Take the bus, find non-sleepy help with tech problems

Riding the bus now offers Unitrans passengers a new learning experience in campus technology.

A few ads above the seats caution passengers against using sleep-deprived roommates as tech support, or ask, "Need to get that class project done?" Some assert opinions: "The one free CD you won't want to use as a coaster."

These questions, plus answers about various useful IET services, are part of more than 80 new ads that Information and Educational Technology installed inside the Unitrans bus fleet during winter quarter.

Unitrans serves all of Davis and carries more than 20,000 passengers each weekday. The vast majority are UC Davis students, so IET aimed the eight new ad designs at them. The messages highlight the SmartSite online course and collaboration system, IT Express, Meyer Media Lab, audio-visual loans, Desktop Enterprise Solutions consulting, computer security, the computer rooms, and the free Internet tools CD--the one you'll use to download anti-virus or Endnote bibliographic software, not as a coaster.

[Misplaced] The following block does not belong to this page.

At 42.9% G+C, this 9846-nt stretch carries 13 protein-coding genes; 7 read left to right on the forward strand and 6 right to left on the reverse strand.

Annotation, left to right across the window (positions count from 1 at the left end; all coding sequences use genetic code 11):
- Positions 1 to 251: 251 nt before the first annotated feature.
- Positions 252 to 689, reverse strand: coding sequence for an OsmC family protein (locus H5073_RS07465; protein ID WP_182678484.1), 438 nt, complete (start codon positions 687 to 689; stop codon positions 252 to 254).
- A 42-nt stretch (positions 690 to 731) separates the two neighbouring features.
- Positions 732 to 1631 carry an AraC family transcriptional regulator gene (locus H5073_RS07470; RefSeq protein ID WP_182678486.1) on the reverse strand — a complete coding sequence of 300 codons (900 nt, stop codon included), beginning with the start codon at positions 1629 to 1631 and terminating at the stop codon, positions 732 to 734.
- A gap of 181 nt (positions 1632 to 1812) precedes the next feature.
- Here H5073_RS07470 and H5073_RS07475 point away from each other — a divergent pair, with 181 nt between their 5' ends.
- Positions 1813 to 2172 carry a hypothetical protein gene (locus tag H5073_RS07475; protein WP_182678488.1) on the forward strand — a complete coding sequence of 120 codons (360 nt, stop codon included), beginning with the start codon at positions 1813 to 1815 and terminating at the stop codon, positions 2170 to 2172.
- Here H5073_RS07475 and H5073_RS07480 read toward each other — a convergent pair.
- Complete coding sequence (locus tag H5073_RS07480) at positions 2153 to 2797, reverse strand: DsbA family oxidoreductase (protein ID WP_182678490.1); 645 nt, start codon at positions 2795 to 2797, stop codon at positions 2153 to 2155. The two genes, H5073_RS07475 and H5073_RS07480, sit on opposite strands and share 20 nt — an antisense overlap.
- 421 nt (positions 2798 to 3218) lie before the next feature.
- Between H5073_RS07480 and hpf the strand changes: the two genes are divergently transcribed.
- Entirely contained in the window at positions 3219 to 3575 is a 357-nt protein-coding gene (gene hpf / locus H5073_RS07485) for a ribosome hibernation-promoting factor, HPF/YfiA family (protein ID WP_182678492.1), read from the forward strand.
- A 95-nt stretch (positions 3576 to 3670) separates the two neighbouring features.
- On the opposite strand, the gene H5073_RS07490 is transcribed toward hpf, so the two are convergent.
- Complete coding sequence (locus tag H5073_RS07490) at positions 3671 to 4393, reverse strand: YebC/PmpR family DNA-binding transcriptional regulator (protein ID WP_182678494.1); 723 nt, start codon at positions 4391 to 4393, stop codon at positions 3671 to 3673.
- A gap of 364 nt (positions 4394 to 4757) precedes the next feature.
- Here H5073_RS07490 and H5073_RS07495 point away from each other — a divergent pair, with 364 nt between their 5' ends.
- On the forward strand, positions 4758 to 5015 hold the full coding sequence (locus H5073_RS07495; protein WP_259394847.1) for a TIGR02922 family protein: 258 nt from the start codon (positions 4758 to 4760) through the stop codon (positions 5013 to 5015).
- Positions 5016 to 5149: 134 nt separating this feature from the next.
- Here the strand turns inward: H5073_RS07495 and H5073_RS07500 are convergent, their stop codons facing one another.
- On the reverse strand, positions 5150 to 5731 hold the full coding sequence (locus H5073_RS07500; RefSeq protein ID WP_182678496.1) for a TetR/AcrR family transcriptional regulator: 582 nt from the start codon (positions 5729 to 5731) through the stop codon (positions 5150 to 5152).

IET normally posts a new crop of bus ads in the fall, but this past autumn IET donated its bus ad space to the "Peace Begins Here" exhibit at the UC Davis Design Museum.

The IET bus ads have won awards in three of the last four years from the Special Interest Group on University and College Computing Services (SIGUCCS), which recognizes top college computing publications nationwide. Last year's ads won an "award of excellence" in the General Service Promotional Materials category, which includes handbooks, guides, and posters. IET will enter the newest ads again this year.

A few Unitrans passengers were particularly positive about the displays during a recent weekday ride.

Brett Fontaine, a major in neurobiology, physiology, and behavior, liked the IT Express ad that tells readers they can enlist the campus computing services help desk, and not have to rely on their roommates, when they have computer problems.

Ali, a biological sciences major who didn't want to give his last name, said the Internet Tools CD ad easy to read, and he liked its use of colors.

The security ad on identity theft--"There's only one of you, and we want to keep it that way"\024attracted computer science major Matthew Zweig. "It's powerful," he said, "although it took me a second to figure it out."

The latest ads were designed by Richard Wiley, a design student. Most of the copy was written by Philip Riley, who is studying sociology and communications. Both undergraduates work part-time for the Information and Events unit of IET.